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        General Assembly
15 May 1947


Held at the General Assembly Hall at Flushing
Meadow, New York, on Thursday, 15 May 1947,
at 10 a.m.

President: Mr. O. ARANHA (Brazil).


22. Continuation of the discussion of the report of the first Committee (documents A/307 and A/307/Corr.1)

Sheikh AL-FAQIH (Saudi Arabia) (translated from French): My intention is merely to make a brief statement, the same as that which my delegation has already made in the First Committee.

In common with all the other delegations of Arab States, whose points of view it shares and strongly supports, my delegation voted against the draft terms of reference of the special committee for the reasons which it has already explained.

We therefore wish to reserve our Government's attitude in respect of events and the results of any investigation arising out of the special committee's terms of reference, and we request that this statement be noted in the General Assembly's records.

The PRESIDENT: I now recognize the representative of India.

Mr. ASAF ALI (India): Could you call upon another speaker now? I should like to wait just a bit longer.

Dr. FIDERKIEWICZ (Poland): On behalf of the Polish delegation, I have the honour to submit before this Assembly the Polish proposal (document A/C.1/176), that the special committee of inquiry into the Palestine question be composed of eleven members, including the five permanent members of the Security Council. The other six members would be elected on the basis of the best geographical distribution and in accordance with the requirements of the task before the special committee. My delegation believes that the best geographical distribution would be achieved by selecting the six remaining members of the committee as follows: two countries from Latin America, one Arab country, such as Syria--in our opinion that would be best--one country from Asia, one country from Africa and one country from eastern Europe, preferably Yugoslavia or Czechoslovakia.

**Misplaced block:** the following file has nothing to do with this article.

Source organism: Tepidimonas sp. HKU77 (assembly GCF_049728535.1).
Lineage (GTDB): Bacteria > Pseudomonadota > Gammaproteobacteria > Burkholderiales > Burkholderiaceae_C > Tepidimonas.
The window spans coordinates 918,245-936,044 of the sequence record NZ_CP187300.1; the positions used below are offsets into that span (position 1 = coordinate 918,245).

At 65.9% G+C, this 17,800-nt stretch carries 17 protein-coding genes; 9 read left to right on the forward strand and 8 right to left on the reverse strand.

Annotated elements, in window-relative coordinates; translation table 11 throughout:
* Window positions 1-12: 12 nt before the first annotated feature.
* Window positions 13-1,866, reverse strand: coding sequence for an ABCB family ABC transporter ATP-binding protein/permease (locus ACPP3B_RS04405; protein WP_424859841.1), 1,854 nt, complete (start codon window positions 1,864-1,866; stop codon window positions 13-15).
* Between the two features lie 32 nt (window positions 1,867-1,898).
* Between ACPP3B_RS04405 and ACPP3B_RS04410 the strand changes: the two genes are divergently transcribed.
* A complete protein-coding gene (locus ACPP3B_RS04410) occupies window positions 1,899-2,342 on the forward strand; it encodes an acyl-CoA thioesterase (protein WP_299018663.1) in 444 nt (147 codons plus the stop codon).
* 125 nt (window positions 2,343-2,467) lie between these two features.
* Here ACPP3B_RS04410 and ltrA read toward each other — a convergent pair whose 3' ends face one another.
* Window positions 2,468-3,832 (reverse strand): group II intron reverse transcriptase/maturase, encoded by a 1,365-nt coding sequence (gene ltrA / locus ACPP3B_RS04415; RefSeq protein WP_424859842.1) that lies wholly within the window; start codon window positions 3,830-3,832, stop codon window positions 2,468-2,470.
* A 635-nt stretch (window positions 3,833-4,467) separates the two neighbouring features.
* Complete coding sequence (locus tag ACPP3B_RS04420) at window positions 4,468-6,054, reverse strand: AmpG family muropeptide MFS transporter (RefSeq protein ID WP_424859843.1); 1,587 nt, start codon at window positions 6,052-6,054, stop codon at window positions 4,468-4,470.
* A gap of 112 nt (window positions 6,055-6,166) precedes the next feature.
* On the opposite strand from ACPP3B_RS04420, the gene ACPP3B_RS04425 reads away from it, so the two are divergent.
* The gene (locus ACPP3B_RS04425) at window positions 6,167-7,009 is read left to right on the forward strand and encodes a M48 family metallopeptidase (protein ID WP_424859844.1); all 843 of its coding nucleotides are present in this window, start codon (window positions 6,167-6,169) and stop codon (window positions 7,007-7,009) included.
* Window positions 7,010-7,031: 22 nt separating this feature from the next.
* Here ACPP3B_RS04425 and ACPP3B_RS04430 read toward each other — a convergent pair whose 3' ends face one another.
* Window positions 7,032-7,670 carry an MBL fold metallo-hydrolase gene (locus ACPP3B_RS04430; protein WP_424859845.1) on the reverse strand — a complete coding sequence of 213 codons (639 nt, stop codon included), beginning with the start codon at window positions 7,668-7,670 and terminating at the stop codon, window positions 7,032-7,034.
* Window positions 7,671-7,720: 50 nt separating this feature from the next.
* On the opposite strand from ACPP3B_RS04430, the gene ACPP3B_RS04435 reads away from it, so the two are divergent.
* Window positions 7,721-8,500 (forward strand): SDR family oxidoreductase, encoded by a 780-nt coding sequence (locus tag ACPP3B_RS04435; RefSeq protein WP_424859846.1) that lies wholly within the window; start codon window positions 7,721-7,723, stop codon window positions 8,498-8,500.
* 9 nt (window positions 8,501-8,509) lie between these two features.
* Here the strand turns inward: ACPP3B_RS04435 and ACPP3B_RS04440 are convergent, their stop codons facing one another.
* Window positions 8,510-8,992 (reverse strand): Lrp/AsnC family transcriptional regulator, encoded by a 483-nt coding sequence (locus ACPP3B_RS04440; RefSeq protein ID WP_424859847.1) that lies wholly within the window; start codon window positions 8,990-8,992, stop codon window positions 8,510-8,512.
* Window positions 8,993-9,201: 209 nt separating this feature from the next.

Should the opinion of the Assembly be that the special committee should be composed of thirteen members, we would be quite willing to accept that suggestion and add to the previously mentioned members another Latin-American country and one representative from western Europe, preferably Norway. Our motion in this direction was submitted before the First Committee, and was defeated.

It is not my intention to take up your time, Mr. President, or the time of the Assembly by discussing this proposal; I only want it to be put to the vote.

I can assure you that I am not going to repeat all the arguments in support of such a composition of the special committee. However, it should be noted that the decision to exclude the five permanent members of the Security Council from the special committee of inquiry was adopted by only thirteen votes to eleven with twenty-nine abstentions and two members absent.

The great number of abstentions proves that most of the Members of the United Nations did not oppose the inclusion. It is our belief, therefore, that we should not allow a decision to be imposed on our Organization by the vote of thirteen out of fifty-five Members of this Assembly.

It is most regrettable that our rules of procedure do not require what is generally known in parliamentary procedure as an "absolute" or "qualified majority." It would be much more democratic and in the spirit of mutual collaboration if resolutions did require a certain decisive majority.

I believe that by adopting a draft resolution excluding the five permanent members of the Security Council from the special committee of inquiry, we acted contrary to the letter and spirit of the Charter, which states that no Member nation can be barred from participation in any body or committee organized by the United Nations simply on the basis that it is a big Power or belongs to a certain selected group. The duties and rights of all the Member nations are equal. Therefore, we hope that the General Assembly will reverse the decision of the First Committee and, even if it should decide to select a special committee which does not include the five permanent members of the Security Council, we hope it will overrule the decision of the First Committee, which in our opinion discriminates against the five permanent members of the Security Council.